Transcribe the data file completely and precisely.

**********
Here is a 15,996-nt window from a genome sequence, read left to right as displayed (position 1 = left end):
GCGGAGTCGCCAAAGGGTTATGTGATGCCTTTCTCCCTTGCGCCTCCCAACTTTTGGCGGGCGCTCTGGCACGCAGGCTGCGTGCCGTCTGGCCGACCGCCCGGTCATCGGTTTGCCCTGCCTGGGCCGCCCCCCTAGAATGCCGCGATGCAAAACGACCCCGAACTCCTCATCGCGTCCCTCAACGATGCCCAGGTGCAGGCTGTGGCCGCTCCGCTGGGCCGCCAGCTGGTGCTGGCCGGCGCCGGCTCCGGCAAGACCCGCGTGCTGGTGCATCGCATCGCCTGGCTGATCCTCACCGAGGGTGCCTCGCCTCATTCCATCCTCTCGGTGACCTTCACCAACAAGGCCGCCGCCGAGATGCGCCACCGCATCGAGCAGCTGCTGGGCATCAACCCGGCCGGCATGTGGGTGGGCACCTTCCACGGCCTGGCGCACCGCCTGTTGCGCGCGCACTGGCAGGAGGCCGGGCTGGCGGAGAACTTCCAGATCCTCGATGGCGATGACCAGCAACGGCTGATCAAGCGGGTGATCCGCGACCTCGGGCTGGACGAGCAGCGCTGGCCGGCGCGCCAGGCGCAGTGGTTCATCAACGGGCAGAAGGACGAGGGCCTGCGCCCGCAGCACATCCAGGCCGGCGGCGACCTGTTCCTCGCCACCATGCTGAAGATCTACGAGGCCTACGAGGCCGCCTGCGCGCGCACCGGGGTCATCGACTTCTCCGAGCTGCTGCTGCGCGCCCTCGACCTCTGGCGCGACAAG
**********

Here is a 15,996-nt window from a genome sequence, read left to right as displayed (position 1 = left end):
GCGGAGTCGCCAAAGGGTTATGTGATGCCTTTCTCCCTTGCGCCTCCCAACTTTTGGCGGGCGCTCTGGCACGCAGGCTGCGTGCCGTCTGGCCGACCGCCCGGTCATCGGTTTGCCCTGCCTGGGCCGCCCCCCTAGAATGCCGCGATGCAAAACGACCCCGAACTCCTCATCGCGTCCCTCAACGATGCCCAGGTGCAGGCTGTGGCCGCTCCGCTGGGCCGCCAGCTGGTGCTGGCCGGCGCCGGCTCCGGCAAGACCCGCGTGCTGGTGCATCGCATCGCCTGGCTGATCCTCACCGAGGGTGCCTCGCCTCATTCCATCCTCTCGGTGACCTTCACCAACAAGGCCGCCGCCGAGATGCGCCACCGCATCGAGCAGCTGCTGGGCATCAACCCGGCCGGCATGTGGGTGGGCACCTTCCACGGCCTGGCGCACCGCCTGTTGCGCGCGCACTGGCAGGAGGCCGGGCTGGCGGAGAACTTCCAGATCCTCGATGGCGATGACCAGCAACGGCTGATCAAGCGGGTGATCCGCGACCTCGGGCTGGACGAGCAGCGCTGGCCGGCGCGCCAGGCGCAGTGGTTCATCAACGGGCAGAAGGACGAGGGCCTGCGCCCGCAGCACATCCAGGCCGGCGGCGACCTGTTCCTCGCCACCATGCTGAAGATCTACGAGGCCTACGAGGCCGCCTGCGCGCGCACCGGGGTCATCGACTTCTCCGAGCTGCTGCTGCGCGCCCTCGACCTCTGGCGCGACAAG